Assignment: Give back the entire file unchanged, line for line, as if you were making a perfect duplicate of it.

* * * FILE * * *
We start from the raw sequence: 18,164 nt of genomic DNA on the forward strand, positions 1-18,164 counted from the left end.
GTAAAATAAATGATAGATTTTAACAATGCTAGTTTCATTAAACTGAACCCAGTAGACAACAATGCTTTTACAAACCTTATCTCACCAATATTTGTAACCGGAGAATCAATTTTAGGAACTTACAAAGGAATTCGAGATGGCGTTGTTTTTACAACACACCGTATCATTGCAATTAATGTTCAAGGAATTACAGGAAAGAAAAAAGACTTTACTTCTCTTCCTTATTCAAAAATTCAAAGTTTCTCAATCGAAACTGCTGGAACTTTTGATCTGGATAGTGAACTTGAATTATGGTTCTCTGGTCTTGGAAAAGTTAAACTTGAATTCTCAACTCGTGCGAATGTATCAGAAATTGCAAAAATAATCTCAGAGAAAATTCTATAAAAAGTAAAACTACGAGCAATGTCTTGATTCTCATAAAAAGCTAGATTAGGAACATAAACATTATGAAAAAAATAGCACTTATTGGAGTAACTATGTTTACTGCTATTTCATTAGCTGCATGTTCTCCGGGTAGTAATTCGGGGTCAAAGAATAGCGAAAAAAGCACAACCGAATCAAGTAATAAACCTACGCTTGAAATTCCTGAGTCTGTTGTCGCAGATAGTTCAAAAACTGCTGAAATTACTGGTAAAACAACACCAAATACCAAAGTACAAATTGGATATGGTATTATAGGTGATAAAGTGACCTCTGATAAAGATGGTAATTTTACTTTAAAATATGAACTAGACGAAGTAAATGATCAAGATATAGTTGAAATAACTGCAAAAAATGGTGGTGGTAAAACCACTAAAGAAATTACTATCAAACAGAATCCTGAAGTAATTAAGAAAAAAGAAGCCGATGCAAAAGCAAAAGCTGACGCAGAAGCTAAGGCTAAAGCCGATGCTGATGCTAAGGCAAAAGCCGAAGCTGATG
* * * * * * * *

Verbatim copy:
We start from the raw sequence: 18,164 nt of genomic DNA on the forward strand, positions 1-18,164 counted from the left end.
GTAAAATAAATGATAGATTTTAACAATGCTAGTTTCATTAAACTGAACCCAGTAGACAACAATGCTTTTACAAACCTTATCTCACCAATATTTGTAACCGGAGAATCAATTTTAGGAACTTACAAAGGAATTCGAGATGGCGTTGTTTTTACAACACACCGTATCATTGCAATTAATGTTCAAGGAATTACAGGAAAGAAAAAAGACTTTACTTCTCTTCCTTATTCAAAAATTCAAAGTTTCTCAATCGAAACTGCTGGAACTTTTGATCTGGATAGTGAACTTGAATTATGGTTCTCTGGTCTTGGAAAAGTTAAACTTGAATTCTCAACTCGTGCGAATGTATCAGAAATTGCAAAAATAATCTCAGAGAAAATTCTATAAAAAGTAAAACTACGAGCAATGTCTTGATTCTCATAAAAAGCTAGATTAGGAACATAAACATTATGAAAAAAATAGCACTTATTGGAGTAACTATGTTTACTGCTATTTCATTAGCTGCATGTTCTCCGGGTAGTAATTCGGGGTCAAAGAATAGCGAAAAAAGCACAACCGAATCAAGTAATAAACCTACGCTTGAAATTCCTGAGTCTGTTGTCGCAGATAGTTCAAAAACTGCTGAAATTACTGGTAAAACAACACCAAATACCAAAGTACAAATTGGATATGGTATTATAGGTGATAAAGTGACCTCTGATAAAGATGGTAATTTTACTTTAAAATATGAACTAGACGAAGTAAATGATCAAGATATAGTTGAAATAACTGCAAAAAATGGTGGTGGTAAAACCACTAAAGAAATTACTATCAAACAGAATCCTGAAGTAATTAAGAAAAAAGAAGCCGATGCAAAAGCAAAAGCTGACGCAGAAGCTAAGGCTAAAGCCGATGCTGATGCTAAGGCAAAAGCCGAAGCTGATG